One week later, the heart of Charlottesville is torn apart by the hatred of racism. A mob of white supremacists (mainly transported in from other places) contaminate the atmosphere, turning it nasty and vicious. Destruction and death are the inevitable consequence of its bigoted ideology which is intent on creating division and promoting fear. It is evil, pure and simple. The awful carnage it creates is a wake up call regarding the menace which lurks deep within. Its sinister motivation masquerades as acceptable, empowered by stoking the fires of division. Suddenly, 2017 feels more like 1817. In many ways, these are even more dangerous times. The voices of hatred & fear are growing ever louder, taking advantage of the uncertainty that exists around the world. It’s how evil works.
The very notion that any one race holds superiority over another is not only utterly delusional, but is as contrary to biblical teaching as it is possible to get. Galatians 3:28 clearly states ‘There is neither Jew or Greek, slave or free, male or female, for you are all one in Christ Jesus‘. It couldn’t be any clearer. We must never be silent at even the faintest hint of racist thinking. The bible is unambiguous and unequivocal about this. The same should be true for all of us.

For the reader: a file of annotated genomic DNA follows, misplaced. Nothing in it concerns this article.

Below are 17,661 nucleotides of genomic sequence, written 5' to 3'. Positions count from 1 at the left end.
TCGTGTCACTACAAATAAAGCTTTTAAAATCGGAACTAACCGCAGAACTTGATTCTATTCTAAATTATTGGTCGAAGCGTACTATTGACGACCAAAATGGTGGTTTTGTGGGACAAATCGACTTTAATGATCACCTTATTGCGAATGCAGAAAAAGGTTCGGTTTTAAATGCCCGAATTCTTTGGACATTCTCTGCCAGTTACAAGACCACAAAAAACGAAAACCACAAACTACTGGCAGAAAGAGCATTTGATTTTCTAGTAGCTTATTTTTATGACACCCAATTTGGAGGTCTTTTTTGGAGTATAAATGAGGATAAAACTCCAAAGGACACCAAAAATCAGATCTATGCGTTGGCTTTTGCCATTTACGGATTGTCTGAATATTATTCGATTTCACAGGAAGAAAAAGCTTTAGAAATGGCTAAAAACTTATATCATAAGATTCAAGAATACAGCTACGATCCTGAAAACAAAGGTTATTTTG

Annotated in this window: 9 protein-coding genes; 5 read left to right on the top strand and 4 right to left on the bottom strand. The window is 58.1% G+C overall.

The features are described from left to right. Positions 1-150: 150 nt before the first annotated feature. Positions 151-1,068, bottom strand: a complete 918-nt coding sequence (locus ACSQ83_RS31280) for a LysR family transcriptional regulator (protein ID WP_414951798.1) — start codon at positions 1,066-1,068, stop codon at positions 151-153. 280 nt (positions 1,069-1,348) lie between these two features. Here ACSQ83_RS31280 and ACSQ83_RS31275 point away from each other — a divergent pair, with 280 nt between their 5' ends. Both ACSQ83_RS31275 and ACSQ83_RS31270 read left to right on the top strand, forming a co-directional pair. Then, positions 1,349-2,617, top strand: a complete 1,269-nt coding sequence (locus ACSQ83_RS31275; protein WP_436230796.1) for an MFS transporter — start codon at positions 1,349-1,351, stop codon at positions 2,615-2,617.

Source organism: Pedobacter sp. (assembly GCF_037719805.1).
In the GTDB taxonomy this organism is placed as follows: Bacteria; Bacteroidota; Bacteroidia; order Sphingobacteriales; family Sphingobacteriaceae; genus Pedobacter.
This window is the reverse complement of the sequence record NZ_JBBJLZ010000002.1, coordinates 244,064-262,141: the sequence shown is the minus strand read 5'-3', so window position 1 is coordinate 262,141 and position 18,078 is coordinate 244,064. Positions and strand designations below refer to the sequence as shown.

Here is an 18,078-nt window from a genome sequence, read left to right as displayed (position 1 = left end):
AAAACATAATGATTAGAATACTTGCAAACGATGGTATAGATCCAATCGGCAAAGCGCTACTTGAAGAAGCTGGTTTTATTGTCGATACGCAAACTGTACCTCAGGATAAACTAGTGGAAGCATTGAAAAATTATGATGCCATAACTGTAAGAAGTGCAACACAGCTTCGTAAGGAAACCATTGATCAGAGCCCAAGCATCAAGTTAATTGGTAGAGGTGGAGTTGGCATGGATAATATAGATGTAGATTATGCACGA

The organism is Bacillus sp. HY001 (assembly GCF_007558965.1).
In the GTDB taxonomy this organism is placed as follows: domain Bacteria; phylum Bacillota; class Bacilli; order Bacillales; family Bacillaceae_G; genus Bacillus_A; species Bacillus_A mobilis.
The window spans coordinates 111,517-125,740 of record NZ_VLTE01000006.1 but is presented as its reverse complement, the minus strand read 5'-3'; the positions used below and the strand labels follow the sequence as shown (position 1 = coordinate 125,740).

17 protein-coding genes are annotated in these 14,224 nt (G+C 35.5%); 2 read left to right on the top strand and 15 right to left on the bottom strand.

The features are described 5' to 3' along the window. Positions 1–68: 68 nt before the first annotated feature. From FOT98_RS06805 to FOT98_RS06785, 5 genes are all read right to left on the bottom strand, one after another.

My thoughts turn to Britain, the nation I love. We would be wise to reflect on the events of Charlottesville, and understand that the menace of bigotry lurks here too. The UK Church is not exempt from this, subtle though it may be. Instead of paying lip service and engaging in moral protestations which make us feel morally better, it’s far wiser to put Galations 3:28 into practice. Our actions speak far louder than our words. It’s always best to model what is right.
If any community on earth should be showing the way ahead, it’s the Church. We are one in Christ. It is His amazing grace which unites our hearts. There is no place for racism here, subtle or otherwise…ever.
WE ARE ONE CHURCH IN TWO LOCATIONS. CHECK OUT THE JUNCTION CHURCH IN LOUGHBOROUGH HERE AND THE JUNCTION CHURCH LEICESTER HERE.
Hey!! We’re excited about releasing two albums. Yes, TWO!!
The first is called VIBE, a 14 track instrumental album which is a soundtrack to what’s happening in the life of our church. We really wanted to create something that’s upbeat, capturing the heart of what God is doing. We’d LOVE it if you would download the album HERE.